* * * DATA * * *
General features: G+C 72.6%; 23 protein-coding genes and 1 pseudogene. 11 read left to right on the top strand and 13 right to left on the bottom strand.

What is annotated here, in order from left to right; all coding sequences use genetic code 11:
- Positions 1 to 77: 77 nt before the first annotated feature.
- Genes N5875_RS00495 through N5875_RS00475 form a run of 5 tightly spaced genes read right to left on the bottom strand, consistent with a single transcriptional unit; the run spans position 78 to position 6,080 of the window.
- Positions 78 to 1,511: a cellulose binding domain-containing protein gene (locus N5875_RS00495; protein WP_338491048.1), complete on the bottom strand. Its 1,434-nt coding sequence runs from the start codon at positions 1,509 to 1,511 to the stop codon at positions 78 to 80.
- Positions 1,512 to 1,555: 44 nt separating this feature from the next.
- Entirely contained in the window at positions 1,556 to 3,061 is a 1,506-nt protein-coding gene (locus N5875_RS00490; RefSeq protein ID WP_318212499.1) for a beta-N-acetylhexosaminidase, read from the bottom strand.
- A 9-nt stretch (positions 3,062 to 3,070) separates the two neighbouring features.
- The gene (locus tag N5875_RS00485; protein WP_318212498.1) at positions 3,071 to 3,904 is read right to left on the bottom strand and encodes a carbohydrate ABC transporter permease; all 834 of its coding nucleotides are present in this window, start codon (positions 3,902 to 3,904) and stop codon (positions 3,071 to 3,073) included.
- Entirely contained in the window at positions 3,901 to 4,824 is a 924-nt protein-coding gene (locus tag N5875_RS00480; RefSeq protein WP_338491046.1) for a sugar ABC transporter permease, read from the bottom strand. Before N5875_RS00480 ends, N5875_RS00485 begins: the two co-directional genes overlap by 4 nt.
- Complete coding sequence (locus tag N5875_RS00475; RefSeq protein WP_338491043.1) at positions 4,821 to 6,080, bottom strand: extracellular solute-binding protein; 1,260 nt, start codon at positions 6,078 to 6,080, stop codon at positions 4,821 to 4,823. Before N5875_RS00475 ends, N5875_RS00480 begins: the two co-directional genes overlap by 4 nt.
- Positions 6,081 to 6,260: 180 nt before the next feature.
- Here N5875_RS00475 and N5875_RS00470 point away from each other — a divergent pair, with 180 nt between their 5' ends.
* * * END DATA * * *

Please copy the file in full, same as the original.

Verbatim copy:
General features: G+C 72.6%; 23 protein-coding genes and 1 pseudogene. 11 read left to right on the top strand and 13 right to left on the bottom strand.

What is annotated here, in order from left to right; all coding sequences use genetic code 11:
- Positions 1 to 77: 77 nt before the first annotated feature.
- Genes N5875_RS00495 through N5875_RS00475 form a run of 5 tightly spaced genes read right to left on the bottom strand, consistent with a single transcriptional unit; the run spans position 78 to position 6,080 of the window.
- Positions 78 to 1,511: a cellulose binding domain-containing protein gene (locus N5875_RS00495; protein WP_338491048.1), complete on the bottom strand. Its 1,434-nt coding sequence runs from the start codon at positions 1,509 to 1,511 to the stop codon at positions 78 to 80.
- Positions 1,512 to 1,555: 44 nt separating this feature from the next.
- Entirely contained in the window at positions 1,556 to 3,061 is a 1,506-nt protein-coding gene (locus N5875_RS00490; RefSeq protein ID WP_318212499.1) for a beta-N-acetylhexosaminidase, read from the bottom strand.
- A 9-nt stretch (positions 3,062 to 3,070) separates the two neighbouring features.
- The gene (locus tag N5875_RS00485; protein WP_318212498.1) at positions 3,071 to 3,904 is read right to left on the bottom strand and encodes a carbohydrate ABC transporter permease; all 834 of its coding nucleotides are present in this window, start codon (positions 3,902 to 3,904) and stop codon (positions 3,071 to 3,073) included.
- Entirely contained in the window at positions 3,901 to 4,824 is a 924-nt protein-coding gene (locus tag N5875_RS00480; RefSeq protein WP_338491046.1) for a sugar ABC transporter permease, read from the bottom strand. Before N5875_RS00480 ends, N5875_RS00485 begins: the two co-directional genes overlap by 4 nt.
- Complete coding sequence (locus tag N5875_RS00475; RefSeq protein WP_338491043.1) at positions 4,821 to 6,080, bottom strand: extracellular solute-binding protein; 1,260 nt, start codon at positions 6,078 to 6,080, stop codon at positions 4,821 to 4,823. Before N5875_RS00475 ends, N5875_RS00480 begins: the two co-directional genes overlap by 4 nt.
- Positions 6,081 to 6,260: 180 nt before the next feature.
- Here N5875_RS00475 and N5875_RS00470 point away from each other — a divergent pair, with 180 nt between their 5' ends.